But you can quickly remedy this by using the SanDisk Extreme Pro card reader (here with USB 3.0 or here with USB C) or the Satechi card reader with USB-C connector catches - both support the fast UHS-II standard.
In everyday life, it turns out to be very helpful that the audio output, the card reader slot and the USB charging port are located on the front of the Echo 11. This means that all three interfaces can be accessed very quickly and you don't have to walk around the desk to get to the rear.
I always like to read the customer reviews on Amazon for products. In addition to a lot of hymns of praise, there are also two bad reviews.
One user writes that since Catalina he “has to reconnect every day”. I don't know exactly what that means, but I can say that this must be a specific problem with the customer's system. For me, the Sonnet Echo 11 Thunderbolt 3 Dock runs under macOS Big Sur without complications or dropouts.
A second user from the USA writes that he has the problem with his LG monitor that the monitor goes black and flickers after 5 minutes.
I'm on a Macbook Pro 2017 - 15 in. The Sonnet dock works fine EXCEPT for the fact it causes intermittent blackouts on an LG monitor plugged in via the dock's HDMI port. LG monitor goes black / flickers about every 5 min. When the monitor is connected directly via the Macbook Pro (using a USB-C to HDMI adapter) the issue does not occur. Only when routing the monitor through the dock does the issue happen.
Here, too, an unfortunate constellation seems to be the reason for the dropouts. For me, the Echo 11 Dock runs with an LG 34 inch monitor that is connected via HDMI - without any problems with no flickering and no dropouts.
Do you know the enlightenment when you buy a device after months or years of hesitation and then after a few days you think: "Why didn't I get it earlier ???" This is how I felt with the Echo 11 from Sonnet ...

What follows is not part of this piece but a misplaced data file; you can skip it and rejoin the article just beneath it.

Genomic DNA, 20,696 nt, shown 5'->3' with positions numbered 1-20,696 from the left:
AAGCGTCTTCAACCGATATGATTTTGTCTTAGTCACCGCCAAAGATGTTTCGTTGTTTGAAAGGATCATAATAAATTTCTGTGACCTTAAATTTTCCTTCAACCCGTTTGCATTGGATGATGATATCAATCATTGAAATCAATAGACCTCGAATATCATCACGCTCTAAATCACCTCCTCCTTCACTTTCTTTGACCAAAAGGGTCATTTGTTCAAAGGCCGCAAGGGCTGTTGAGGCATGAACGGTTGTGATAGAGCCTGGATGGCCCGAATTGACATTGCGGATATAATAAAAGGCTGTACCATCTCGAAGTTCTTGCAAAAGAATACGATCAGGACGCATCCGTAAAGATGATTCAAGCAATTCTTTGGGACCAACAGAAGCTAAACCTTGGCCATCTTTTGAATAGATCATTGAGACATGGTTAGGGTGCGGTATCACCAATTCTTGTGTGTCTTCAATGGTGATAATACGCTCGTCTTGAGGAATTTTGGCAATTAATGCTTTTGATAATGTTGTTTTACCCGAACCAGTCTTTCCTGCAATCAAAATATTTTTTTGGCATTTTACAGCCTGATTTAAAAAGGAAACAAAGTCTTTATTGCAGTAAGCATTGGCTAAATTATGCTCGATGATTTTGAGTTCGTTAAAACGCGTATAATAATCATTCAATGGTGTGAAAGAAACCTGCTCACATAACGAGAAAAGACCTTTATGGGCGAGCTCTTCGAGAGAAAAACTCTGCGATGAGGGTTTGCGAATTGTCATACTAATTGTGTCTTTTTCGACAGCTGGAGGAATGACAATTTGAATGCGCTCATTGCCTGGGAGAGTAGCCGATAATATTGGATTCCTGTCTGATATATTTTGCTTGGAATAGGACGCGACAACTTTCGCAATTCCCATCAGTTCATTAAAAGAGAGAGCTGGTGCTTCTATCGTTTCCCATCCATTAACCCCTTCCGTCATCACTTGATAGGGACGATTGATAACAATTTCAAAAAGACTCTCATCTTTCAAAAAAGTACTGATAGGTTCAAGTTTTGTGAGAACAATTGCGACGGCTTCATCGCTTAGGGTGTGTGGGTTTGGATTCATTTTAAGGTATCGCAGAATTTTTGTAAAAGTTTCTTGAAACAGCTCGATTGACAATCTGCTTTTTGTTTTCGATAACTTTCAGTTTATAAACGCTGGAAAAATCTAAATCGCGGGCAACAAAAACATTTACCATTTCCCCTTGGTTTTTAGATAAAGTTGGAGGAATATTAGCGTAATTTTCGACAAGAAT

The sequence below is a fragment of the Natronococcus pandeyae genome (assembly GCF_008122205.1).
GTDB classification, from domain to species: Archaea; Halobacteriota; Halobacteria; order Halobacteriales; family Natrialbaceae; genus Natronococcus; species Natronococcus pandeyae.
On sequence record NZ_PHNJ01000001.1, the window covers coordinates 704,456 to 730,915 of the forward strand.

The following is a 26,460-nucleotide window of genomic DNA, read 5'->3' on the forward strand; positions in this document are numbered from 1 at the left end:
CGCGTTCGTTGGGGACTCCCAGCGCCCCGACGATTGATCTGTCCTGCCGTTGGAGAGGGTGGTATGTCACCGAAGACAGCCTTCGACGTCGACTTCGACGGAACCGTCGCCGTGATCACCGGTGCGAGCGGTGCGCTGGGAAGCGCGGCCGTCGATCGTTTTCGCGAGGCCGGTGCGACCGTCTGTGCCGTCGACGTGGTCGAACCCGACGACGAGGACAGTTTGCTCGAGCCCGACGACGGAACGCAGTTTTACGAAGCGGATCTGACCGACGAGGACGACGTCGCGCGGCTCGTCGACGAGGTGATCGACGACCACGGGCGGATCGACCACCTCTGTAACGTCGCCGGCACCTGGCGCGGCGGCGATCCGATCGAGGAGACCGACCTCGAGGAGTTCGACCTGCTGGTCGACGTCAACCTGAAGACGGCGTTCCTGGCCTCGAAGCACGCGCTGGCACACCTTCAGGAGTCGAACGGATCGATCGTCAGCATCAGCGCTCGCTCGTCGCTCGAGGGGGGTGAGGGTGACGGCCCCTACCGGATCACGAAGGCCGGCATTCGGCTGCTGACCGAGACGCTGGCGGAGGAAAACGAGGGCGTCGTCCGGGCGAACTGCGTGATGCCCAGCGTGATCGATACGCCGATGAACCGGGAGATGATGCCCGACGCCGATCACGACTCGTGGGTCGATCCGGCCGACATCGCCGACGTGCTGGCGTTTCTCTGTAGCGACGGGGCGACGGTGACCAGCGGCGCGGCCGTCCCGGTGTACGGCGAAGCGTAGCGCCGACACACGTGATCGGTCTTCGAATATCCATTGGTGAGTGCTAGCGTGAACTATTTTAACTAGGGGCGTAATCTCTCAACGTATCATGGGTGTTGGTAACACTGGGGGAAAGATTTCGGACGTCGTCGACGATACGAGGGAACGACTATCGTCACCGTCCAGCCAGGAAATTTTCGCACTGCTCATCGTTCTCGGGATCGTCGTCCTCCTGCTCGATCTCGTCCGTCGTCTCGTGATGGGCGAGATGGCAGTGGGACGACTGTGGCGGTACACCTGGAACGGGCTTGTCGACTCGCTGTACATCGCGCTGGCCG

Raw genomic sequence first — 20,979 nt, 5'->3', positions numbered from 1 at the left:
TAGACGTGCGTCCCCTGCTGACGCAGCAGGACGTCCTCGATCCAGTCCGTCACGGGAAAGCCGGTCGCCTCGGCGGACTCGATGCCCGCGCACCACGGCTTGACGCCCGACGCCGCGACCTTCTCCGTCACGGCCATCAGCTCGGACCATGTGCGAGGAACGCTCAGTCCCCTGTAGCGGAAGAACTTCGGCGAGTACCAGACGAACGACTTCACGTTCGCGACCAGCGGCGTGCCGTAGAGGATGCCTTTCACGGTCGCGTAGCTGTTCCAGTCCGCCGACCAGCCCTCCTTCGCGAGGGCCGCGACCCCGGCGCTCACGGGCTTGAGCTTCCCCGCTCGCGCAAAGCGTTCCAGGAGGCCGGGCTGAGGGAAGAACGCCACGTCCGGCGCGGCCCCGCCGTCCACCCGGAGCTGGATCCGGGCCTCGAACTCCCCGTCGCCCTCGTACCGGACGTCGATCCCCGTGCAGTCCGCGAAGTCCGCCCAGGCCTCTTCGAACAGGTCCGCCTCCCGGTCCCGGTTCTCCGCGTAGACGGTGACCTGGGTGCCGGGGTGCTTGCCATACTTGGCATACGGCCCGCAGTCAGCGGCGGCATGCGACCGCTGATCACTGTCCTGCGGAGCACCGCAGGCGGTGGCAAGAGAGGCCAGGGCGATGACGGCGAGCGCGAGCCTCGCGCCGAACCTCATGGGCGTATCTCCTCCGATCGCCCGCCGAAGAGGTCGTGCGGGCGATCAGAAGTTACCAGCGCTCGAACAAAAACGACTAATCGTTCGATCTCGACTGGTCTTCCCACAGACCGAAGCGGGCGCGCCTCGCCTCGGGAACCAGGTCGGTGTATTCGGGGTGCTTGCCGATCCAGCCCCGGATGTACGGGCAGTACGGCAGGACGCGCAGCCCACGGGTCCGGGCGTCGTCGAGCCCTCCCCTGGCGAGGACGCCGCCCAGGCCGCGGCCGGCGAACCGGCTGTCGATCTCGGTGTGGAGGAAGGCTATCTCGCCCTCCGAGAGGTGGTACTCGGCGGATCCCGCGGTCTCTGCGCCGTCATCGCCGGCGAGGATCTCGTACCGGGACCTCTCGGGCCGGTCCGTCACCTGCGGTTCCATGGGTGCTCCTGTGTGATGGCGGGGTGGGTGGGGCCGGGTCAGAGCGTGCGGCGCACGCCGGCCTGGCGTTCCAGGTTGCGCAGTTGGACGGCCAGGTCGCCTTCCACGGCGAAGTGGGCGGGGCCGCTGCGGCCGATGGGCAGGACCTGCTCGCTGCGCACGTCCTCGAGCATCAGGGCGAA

I've been toying with the idea of getting a Thunderbolt dock for a long time, but kept getting lost because I couldn't decide between the different offers. And I always gave one or the other bad rating to the devices, which further slowed my purchase decision.
Ultimately, Sonnet gave me the Echo 11 Dock for free and I didn't have to buy it, but if it had been a temporary loan, I would certainly have bought the device. The almost 220 euros that the Thunderbolt 3 Dock costs is a good investment considering the gain in convenience.
But in addition to convenience, for me it is also the best way to significantly multiply the slots on the MacBook Pro. My M1 MacBook Pro 13 inch only has two Thunderbolt 3 outputs ex works, which of course are never sufficient if you have to connect the Mac to hard drives, scanners and printers in the office.
Whether you need a Thunderbolt dock or a USB hub, everyone has to decide for themselves. To advise you, you are welcome to describe your constellation in the comments and I will try to give you a suitable recommendation.
In the end, the combination of Thunderbolt docking station and USB hub was the right choice for me, but certainly not all people need that many slots.
In short: I can recommend the Sonnet Echo 11 Dock with a clear conscience. It is impressive in terms of workmanship, optics and performance and a quiet workhorse that will be busy working on your desk.
You find it here at Amazon.
Jens has been running the blog since 2012. He appears as Sir Apfelot for his readers and helps them with problems of a technical nature. In his free time he drives electric unicycles, takes photos (preferably with his iPhone, of course), climbs around in the Hessian mountains or hikes with the family. His articles deal with Apple products, news from the world of drones or solutions for current bugs.
The page contains affiliate links / images: Amazon.de